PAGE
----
And therein lies both the wonder of Bitcoin and the issue with the currency. As human beings, we naturally like our currency to be stable. Enormous explosions of value are exciting, but they are reminiscent of the booms and busts of past economic disasters. A currency that is growing in value exponentially is surely too good to be true, at least in the eyes of the general public.
Factor in the shady beginnings of the network, the fact that it is still not broadly understood by many people, and its lack of anchorage to "real world" assets, and it is easy to see where this lack of trust has stemmed from.
But maybe this is unfair. After all, the galloping value of the currency was driven on by speculators and curious investors. With a stabilized value and more widely understood real-world applications, the best years of Bitcoin could still be ahead.
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As of April 4, 2020, the price of a single Bitcoin was over $6,700, and continued to fluctuate. Its 24-hour range at this point was $6,630 to $7,000. And yet this high price was not the highest the currency had been valued in recent memory. Nine months earlier, in July of 2019, the currency was trading hands for over $11,000. And, only two months earlier in 2020, it had pushed north of $10,000.
In the weeks leading up to this date, the value of the coin has been steadily increasing, after a sudden drop in early March, and the year-on-year value is more or less stable. But these wild fluctuations do not instill confidence in everyday users, and the extremely high price of Bitcoin makes it unsuitable for groundfloor investors.
So, what exactly is Bitcoin's function today?
There were 18.3 million Bitcoins in circulation at the beginning of April 2020, representing a total market capitalization (the combined value of all available coins in the network) of $123.31 billion. In order to maintain the value of the currency, the supply of coins is limited, and the current circulation is 87 percent of the total Bitcoin supply,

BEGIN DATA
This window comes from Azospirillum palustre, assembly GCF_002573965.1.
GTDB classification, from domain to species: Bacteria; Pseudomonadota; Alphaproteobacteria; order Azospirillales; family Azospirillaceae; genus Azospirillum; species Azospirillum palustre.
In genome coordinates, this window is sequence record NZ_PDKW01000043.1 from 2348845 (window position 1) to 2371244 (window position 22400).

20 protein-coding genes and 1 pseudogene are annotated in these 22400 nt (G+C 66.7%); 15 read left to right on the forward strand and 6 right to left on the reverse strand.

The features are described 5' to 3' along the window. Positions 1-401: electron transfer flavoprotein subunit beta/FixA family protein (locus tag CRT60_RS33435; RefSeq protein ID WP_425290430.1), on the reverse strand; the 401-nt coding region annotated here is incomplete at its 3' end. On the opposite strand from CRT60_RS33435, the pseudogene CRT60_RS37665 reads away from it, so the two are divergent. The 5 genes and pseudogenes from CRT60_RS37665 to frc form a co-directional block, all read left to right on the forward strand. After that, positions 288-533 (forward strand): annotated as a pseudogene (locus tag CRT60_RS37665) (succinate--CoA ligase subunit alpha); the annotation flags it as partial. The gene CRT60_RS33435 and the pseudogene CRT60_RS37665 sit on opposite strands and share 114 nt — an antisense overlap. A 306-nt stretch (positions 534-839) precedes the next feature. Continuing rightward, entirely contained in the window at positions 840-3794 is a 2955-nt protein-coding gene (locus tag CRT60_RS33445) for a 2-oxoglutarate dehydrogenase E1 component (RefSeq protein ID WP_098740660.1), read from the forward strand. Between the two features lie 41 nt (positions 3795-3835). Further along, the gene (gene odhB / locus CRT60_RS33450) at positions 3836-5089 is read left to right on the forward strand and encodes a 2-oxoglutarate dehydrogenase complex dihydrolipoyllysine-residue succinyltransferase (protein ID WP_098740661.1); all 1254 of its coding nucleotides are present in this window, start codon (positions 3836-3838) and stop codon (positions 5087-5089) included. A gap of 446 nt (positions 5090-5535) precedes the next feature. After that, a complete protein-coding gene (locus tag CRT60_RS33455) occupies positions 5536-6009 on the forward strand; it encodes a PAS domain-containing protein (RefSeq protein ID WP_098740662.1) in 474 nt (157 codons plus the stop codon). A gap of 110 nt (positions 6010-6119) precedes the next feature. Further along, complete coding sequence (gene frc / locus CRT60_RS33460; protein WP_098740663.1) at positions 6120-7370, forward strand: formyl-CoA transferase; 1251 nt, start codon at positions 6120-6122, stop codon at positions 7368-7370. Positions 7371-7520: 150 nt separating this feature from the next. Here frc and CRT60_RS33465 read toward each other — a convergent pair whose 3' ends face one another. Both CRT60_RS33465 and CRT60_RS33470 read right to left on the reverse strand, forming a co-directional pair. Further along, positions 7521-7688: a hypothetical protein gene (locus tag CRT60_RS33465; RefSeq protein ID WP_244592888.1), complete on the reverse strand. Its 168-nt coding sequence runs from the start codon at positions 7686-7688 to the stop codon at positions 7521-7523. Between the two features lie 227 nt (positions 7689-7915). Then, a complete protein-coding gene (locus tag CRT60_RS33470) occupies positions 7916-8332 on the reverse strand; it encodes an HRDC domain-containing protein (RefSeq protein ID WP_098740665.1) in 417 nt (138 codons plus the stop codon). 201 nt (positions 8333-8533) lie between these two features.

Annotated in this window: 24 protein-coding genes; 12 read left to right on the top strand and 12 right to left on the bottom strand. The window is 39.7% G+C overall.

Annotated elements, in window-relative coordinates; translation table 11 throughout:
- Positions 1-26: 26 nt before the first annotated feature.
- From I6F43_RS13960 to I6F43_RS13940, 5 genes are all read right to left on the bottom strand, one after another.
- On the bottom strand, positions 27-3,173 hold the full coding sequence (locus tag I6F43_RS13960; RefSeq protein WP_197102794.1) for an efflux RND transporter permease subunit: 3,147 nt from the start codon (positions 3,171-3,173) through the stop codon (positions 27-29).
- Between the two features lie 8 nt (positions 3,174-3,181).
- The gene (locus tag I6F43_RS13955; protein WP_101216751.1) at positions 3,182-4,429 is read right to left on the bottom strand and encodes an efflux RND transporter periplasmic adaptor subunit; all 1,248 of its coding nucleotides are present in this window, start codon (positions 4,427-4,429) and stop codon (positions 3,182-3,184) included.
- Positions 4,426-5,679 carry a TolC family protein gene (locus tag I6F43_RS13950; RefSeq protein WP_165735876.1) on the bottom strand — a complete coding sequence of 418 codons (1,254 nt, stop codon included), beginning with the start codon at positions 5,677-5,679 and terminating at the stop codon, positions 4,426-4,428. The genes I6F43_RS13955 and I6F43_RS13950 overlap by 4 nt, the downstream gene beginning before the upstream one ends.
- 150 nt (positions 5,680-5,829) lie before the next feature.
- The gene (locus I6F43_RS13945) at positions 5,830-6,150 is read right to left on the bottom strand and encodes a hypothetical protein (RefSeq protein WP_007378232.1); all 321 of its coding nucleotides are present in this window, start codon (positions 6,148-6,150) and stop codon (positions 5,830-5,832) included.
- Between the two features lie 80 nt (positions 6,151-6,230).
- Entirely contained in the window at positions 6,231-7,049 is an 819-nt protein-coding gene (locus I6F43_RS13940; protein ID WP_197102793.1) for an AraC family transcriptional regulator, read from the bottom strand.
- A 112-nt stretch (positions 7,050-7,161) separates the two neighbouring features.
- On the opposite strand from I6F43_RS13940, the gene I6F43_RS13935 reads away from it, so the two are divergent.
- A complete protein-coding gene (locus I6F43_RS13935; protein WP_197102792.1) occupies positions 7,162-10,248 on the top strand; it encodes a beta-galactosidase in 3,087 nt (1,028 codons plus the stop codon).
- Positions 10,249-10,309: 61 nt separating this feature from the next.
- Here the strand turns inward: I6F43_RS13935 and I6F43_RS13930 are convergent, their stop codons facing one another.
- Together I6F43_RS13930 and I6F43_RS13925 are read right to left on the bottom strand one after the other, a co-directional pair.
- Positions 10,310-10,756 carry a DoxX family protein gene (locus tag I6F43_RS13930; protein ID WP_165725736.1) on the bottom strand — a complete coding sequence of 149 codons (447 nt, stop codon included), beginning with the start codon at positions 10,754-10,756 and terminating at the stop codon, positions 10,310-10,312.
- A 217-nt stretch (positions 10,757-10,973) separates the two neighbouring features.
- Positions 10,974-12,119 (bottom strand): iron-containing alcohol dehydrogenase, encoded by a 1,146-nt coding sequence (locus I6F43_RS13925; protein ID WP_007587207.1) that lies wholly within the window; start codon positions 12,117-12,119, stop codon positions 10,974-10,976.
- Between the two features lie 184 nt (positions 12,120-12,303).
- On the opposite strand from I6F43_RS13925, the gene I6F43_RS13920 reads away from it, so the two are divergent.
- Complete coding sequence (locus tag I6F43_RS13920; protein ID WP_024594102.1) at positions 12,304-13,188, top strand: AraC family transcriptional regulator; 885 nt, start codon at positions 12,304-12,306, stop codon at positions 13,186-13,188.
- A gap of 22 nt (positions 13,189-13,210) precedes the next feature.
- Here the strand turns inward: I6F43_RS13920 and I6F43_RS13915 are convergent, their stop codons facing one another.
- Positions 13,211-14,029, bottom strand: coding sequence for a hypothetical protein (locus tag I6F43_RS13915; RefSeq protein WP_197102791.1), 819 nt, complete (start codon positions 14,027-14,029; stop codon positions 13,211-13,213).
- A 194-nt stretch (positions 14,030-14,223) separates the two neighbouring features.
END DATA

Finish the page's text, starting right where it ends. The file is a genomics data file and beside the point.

Of course, these BTC units are not, in many cases, just sitting in users' wallets. Instead, they are being used for transactions, which are then written into the blockchain and recorded as discussed earlier on. And these transactions are perhaps more common than you might think.
For example, by the end of 2019, there were over 42 million bitcoin wallets around the globe. That's a lot of interest, but it's misleading. This is because the average user has more than one wallet, and not all of these wallets are active. To get a better picture of the current level of activity, there are over 7.1 million active users on the Bitcoin network, and around 5 percent of Americans are believed to have invested in Bitcoin.
It is also estimated that there may be millions of active users in emerging markets, adding to this global total. South American markets in Brazil, Colombia, and Venezuela are seeing significant rises in active use levels, while currency exchanges in South Africa and other locations across that continent are seeing similar upticks in activity.
Has Bitcoin finally become what it was intended to be? A truly global peer-to-peer trading network? Well, not quite, but it's on its way.
Bitcoin as a viable investment
The percentage of people who are actively using Bitcoins for transactional purposes is increasing. But this number is still outweighed by the percentage of users who are speculating on the currency's value. As of August 2018, these figures sat at 2.3 million and 4.8 million, respectively, or 11 percent and 23 percent of active users.
Increasing numbers of active users is undoubtedly good news, but it's not the be-all and end-all of a cryptocurrency. Such networks still need speculative investors to drive value, all of which begs the question, "Is Bitcoin still a good choice for investment?"
The currency's Weiss Rating of B+ would seem to indicate so. This rating gives information to investors regarding the comparative safety and risk factors of their investments. However, to pick up a significant stake of Bitcoin, you are going to have to go big on your initial investment – like, tens of thousands of dollars, big.
So, Bitcoin is a good choice for investment, but there may be better options out there.
Currency exchanges are awash with exciting currencies, which are priced far lower than BTC. Do your research, shop around, invest in Bitcoin if you like, but don't ignore the alternatives.
Find out more about Bitcoin and other cryptocurrencies at www.dWebguide.com